Let’s thank all men and women in the military for protecting our Country and our Constitution this Veterans Day.
What is Veterans Day?
It’s a holiday to originally celebrate the end of World War I, now it has morphed into a day to celebrate all service members. Whether in active service or not, and whether alive or otherwise.
Little Known Facts:
Originally, Veterans Day was called “Armistice Day” to honor the end of “The Great War” today knows as World War I. On the eleventh hour of the eleventh day of the eleventh month in 1918, fighting ceased outside of Versailles France between the Allied Nations and Germany. Because of this reason it is generally referred to as the end of “The War to End All Wars.”
In November 1919, sitting President Woodrow Wilson proclaimed November 11 as the first commemoration of Armistice Day with the following: “To us in America, the reflections of Armistice Day will be filled with solemn pride in the heroism of those who died in the country’s service, and with gratitude for the victory, both because of the thing from which it has freed us, and because of the opportunity it has given America to show her sympathy with peace and justice in the councils of the nations.”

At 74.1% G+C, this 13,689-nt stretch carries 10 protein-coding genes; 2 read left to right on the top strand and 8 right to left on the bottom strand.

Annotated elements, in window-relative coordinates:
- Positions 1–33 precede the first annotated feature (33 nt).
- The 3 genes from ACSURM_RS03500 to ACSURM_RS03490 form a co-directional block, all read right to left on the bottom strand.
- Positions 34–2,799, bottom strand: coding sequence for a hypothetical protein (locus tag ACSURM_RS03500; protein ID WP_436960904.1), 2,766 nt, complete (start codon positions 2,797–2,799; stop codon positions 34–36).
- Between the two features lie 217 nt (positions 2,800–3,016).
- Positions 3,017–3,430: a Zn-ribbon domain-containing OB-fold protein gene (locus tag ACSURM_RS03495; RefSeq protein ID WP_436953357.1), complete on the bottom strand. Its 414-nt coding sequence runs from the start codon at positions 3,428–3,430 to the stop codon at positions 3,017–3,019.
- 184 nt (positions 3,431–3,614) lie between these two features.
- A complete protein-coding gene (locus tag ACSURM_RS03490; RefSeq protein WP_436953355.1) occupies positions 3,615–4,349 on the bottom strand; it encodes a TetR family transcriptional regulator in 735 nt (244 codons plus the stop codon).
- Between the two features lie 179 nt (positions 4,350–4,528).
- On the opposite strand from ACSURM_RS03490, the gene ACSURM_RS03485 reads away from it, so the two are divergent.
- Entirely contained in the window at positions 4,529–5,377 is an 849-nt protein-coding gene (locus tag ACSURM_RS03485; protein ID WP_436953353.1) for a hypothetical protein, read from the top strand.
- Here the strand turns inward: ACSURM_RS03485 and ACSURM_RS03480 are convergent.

After World War II, President Dwight Eisenhower issued first “Veterans Day Proclamation” officially honoring all veterans, living and dead. But there have been some political quarrels with establishing an official date of observance. It was changed in 1968 from the 11th of November to a Monday as to encourage a 3-day weekend for federal employees and then later changed back to the 11th of November as a result of disagreements and bickering between Veterans organizations and political figures.
- Veterans Day is intentionally spelled with no apostrophe.
- The first celebration using the term Veterans Day occurred in Birmingham, Alabama, in 1947. Raymond Weeks, a World War II veteran, organized “National Veterans Day,” which included a parade and other festivities, to honor all veterans. The event was held on November 11, then designated Armistice Day. Later, U.S. Representative Edward Rees of Kansas proposed a bill that would change Armistice Day to Veterans Day. In 1954, Congress passed the bill that President Eisenhower signed proclaiming November 11 as Veterans Day. Raymond Weeks received the Presidential Citizens Medal from President Reagan in November 1982. Weeks’ local parade and ceremonies are now an annual event celebrated nationwide. 
- The word veteran comes from the nomenclature of the old English language, meaning old and experienced soldier.
- California (1.7 million), Texas (1.5 million), and Florida (1.5 million) house the most veterans. 
How to Celebrate and Show Your Support?
Without public assistance, the general veteran population will struggle to continue life after their deployment. The Public is all of us, neighbors, friends, grandparents, cousins, co-workers, everybody… Veterans have risked their lives to protect us, the public. This Veterans day go out and show some support for our veterans!